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RSPCA

Restrictions on keeping monkeys as pets in Wales now ‘closer than ever’

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Restrictions on the keeping of primates as pets in Wales are now “closer than ever” – much to the delight of the RSPCA.  

It is estimated that around 120 monkeys are currently being kept as pets across the nation and RSPCA Cymru has long called for a ban.

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The charity has welcomed news that new conditions in the UK Government’s Kept Animals Bill, which will ban the keeping of pet monkeys except under licence, are now set to apply to Wales too.

This year, the Welsh Government shifted its position stating it was now content for provisions around primates to extend to Wales. Previously, as recently as January, Welsh Ministers had suggested they were not minded to ban the keeping of pet primates.

Last month, in the UK Parliament at committee stage, a series of amendments were unanimously backed which will allow the Kept Animals Bill’s plans for primates to apply to Wales.

Under the new UK Government plans, privately-kept primates will all have to be registered and inspected and, following a phase-in period, will not be allowed to be kept in England or Wales unless specifically authorised under licence.

Owners will need to meet certain conditions, including related to the animals’ environment, diet, accommodation and provision of behavioural needs. In Wales, these conditions will be set by Welsh Ministers.

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In order for this to become law, Senedd Members will now need to pass a legislative consent motion, and Members of Parliament will need to pass the legislation at Westminster, to ensure the rules apply to Wales – both of which are expected to happen.

A new Supplementary Legislative Consent Memorandum was laid before the Senedd last week (December 10), reflecting the updated, amended contents of the UK Bill.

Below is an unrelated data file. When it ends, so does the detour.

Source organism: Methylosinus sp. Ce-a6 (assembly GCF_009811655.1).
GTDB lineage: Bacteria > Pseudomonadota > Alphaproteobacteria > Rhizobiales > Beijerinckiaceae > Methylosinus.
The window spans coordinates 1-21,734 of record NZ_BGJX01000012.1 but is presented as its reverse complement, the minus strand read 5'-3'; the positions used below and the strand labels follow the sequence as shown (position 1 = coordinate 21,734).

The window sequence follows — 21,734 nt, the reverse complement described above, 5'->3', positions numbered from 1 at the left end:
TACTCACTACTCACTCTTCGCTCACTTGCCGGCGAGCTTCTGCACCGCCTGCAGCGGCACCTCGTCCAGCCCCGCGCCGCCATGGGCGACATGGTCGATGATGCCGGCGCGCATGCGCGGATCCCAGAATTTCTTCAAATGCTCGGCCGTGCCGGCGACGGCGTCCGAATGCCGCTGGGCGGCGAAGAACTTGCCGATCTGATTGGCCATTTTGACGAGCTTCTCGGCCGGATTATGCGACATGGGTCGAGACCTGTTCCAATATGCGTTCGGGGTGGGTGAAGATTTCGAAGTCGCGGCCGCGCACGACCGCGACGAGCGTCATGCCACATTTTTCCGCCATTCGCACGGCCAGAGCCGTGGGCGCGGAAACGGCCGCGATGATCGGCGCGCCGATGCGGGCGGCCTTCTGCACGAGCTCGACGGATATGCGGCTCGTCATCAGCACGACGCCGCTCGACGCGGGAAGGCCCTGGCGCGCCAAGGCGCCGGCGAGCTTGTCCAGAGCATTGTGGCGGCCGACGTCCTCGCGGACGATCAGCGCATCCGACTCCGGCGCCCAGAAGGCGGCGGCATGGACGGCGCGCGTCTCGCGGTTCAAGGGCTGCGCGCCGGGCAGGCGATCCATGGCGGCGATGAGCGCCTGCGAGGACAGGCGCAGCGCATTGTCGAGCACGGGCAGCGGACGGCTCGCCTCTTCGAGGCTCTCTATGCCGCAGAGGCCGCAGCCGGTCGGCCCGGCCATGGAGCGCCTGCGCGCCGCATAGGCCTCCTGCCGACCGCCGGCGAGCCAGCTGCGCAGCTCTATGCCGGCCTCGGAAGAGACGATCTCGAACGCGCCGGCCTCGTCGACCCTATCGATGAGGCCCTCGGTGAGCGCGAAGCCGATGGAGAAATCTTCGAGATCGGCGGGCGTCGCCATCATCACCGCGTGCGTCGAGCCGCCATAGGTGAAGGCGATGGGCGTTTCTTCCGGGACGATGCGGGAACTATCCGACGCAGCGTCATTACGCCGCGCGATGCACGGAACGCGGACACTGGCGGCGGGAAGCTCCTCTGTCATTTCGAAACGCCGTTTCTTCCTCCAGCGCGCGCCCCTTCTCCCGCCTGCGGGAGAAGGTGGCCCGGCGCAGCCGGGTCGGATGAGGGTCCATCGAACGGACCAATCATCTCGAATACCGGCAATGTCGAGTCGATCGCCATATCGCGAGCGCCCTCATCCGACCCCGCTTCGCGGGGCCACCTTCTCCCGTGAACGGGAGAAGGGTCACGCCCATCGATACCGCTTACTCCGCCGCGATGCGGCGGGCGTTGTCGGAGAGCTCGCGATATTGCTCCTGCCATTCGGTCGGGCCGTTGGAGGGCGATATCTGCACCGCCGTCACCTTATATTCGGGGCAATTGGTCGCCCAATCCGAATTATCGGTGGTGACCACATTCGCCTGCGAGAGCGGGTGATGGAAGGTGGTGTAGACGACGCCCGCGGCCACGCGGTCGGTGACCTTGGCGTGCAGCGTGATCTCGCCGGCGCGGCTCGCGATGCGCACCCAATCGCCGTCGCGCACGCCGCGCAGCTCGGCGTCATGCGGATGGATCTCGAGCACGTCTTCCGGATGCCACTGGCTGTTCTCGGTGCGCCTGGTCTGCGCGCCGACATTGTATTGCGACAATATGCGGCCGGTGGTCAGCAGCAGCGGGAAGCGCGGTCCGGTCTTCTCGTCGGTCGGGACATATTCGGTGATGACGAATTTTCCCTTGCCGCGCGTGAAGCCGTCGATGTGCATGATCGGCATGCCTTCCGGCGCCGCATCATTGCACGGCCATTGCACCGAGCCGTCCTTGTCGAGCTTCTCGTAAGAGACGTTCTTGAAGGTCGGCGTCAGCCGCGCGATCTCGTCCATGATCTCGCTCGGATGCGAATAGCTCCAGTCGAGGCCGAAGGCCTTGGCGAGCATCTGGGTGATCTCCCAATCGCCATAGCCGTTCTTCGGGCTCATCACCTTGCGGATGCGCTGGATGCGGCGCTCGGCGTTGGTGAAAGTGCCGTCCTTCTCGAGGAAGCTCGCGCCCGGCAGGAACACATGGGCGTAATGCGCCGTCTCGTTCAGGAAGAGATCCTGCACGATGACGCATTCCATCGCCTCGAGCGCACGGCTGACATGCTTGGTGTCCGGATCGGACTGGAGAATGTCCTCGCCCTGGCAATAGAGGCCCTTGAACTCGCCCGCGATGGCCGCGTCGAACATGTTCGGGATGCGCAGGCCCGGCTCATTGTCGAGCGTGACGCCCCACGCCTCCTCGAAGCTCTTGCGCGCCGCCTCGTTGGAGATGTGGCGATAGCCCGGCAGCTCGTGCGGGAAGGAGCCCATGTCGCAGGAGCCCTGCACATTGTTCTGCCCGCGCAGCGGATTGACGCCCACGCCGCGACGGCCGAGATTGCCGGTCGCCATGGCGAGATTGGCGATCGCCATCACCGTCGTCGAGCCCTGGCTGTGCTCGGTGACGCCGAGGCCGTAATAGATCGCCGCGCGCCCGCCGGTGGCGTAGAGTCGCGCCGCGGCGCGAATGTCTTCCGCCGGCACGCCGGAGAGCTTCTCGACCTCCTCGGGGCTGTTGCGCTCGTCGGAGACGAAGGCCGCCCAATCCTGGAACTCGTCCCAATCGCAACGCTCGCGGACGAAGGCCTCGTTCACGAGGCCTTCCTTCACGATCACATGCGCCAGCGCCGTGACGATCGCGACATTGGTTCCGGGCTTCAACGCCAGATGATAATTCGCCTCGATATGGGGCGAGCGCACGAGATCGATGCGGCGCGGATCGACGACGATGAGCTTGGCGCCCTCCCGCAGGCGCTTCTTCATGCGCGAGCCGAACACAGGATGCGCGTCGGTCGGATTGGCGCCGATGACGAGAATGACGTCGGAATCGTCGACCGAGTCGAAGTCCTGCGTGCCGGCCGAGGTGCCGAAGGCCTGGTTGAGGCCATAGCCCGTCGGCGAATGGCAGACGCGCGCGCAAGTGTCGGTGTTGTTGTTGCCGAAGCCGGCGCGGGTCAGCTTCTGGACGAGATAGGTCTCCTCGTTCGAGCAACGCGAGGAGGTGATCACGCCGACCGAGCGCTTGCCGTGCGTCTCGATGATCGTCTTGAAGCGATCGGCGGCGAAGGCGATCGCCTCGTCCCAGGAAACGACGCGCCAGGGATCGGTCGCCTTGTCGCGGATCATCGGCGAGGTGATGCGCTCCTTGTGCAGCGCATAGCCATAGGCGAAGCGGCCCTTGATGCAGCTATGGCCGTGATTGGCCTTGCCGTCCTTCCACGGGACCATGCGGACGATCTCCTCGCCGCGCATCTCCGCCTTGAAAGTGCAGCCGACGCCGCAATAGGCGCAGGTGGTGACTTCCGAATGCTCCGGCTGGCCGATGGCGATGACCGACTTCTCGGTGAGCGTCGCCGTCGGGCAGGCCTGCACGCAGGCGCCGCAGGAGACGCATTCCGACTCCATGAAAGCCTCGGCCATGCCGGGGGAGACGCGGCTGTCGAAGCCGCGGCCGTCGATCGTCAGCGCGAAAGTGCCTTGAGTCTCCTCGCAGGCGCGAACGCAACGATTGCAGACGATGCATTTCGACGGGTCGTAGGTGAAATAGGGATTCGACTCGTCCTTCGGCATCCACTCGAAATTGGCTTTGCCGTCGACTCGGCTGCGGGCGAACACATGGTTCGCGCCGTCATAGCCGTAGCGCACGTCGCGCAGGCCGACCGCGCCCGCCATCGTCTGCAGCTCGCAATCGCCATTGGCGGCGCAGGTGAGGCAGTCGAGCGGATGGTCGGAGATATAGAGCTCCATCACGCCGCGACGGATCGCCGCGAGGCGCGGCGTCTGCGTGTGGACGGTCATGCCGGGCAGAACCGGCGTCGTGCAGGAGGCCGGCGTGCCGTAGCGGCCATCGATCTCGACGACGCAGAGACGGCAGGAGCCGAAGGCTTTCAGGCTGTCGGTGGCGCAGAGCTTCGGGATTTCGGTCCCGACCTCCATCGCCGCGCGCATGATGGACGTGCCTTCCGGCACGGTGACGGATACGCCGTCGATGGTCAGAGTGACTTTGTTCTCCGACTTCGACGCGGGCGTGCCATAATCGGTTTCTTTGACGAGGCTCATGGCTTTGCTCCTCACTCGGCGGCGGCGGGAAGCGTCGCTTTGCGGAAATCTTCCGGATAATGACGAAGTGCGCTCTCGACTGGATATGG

RSPCA strongly supports the intention of the UK Government’s Bill to ban keeping primates as pets –  but does have concerns that it relies so heavily on a licensing scheme administered by already overburdened local authorities, and hopes to see the scheme tightened further during its Parliamentary journey in 2022.

Polling for the RSPCA found 72 per cent of people in Wales support a ban of the keeping of all primates as pets; but estimates suggest approximately 120 monkeys are currently kept as pets across the nation.

Dr Ros Clubb, from the RSPCA’s wildlife department, said: “Recent amendments to the UK’s Kept Animals Bill are really positive as, following a change of position from the Welsh Government, they mean restrictions on the keeping of primates as pets in Wales are closer than ever.

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“As recently as January, the Welsh Government wasn’t publicly minded to ban. But the RSPCA kept campaigning on this issue, and we’re really pleased that these provisions in the Kept Animals Bill are now set to apply in Wales.

 ”The RSPCA is clear that meeting the needs of monkeys and other primates is practically impossible in the domestic environment. Despite this, estimates say around 120 live this way in Wales – which is a real cause for concern; so we really need to see a strengthened Kept Animals Bill come into law, and for the Senedd to pass the LCM.

“The public in Wales have shown strong support for a ban – so we hope the Welsh Government will use their powers to ensure the conditions in which a primate can be kept are evidence-based and set a sufficiently high bar; and that the Bill ultimately doesn’t place too much pressure on already overstretched local authorities.”

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Environment

Campaign urging people to be responsible around coastal wildlife launched by RSPCA and police in Wales

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A campaign to stop people behaving irresponsibly near marine animals such as seals, dolphins and nesting birds is being rolled out in Wales.

Operation Seabird is a joint campaign between the RSPCA, all four Wales police forces – North Wales Police, South Wales Police, Gwent Police and Dyfed Powys Police – and other partner organisations such as Natural Resources Wales.

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The first action day on 14 April saw RSPCA officers patrolling areas in Colwyn Bay/Angel Bay and Abersoch with North Wales Police, and aimed to raise awareness and educate people about how vital it is not to disturb the mammals and birds of Britain’s coastal areas and to enjoy watching them from afar.

RSPCA animal rescue officer and wildlife officer Ellie West took part in the first action day with Dyfed Powys Police in Pembrokeshire.

The RSPCA say that sadly, common disturbances to wildlife include speedboats, kayaks and paddleboards deliberately getting too close to seals, dolphins and cetaceans. This often causes stress to the animals and can result in the females suffering spontaneous abortions or babies being abandoned by their mothers.

The animal charity say that other issues include dogs off leads disturbing nesting birds or seals, litter including plastic rings severely injuring seals, wild camping beach barbecues and camp fires causing significant damage on the beach, and quad bikes or 4x4s vehicles riding over nesting areas.

There have even been incidents where beachgoers have got too close to wild animals for the sake of a selfie. Users of boats and other watercraft can also cause severe injury to some marine mammals if they collide with them while trying to watch them.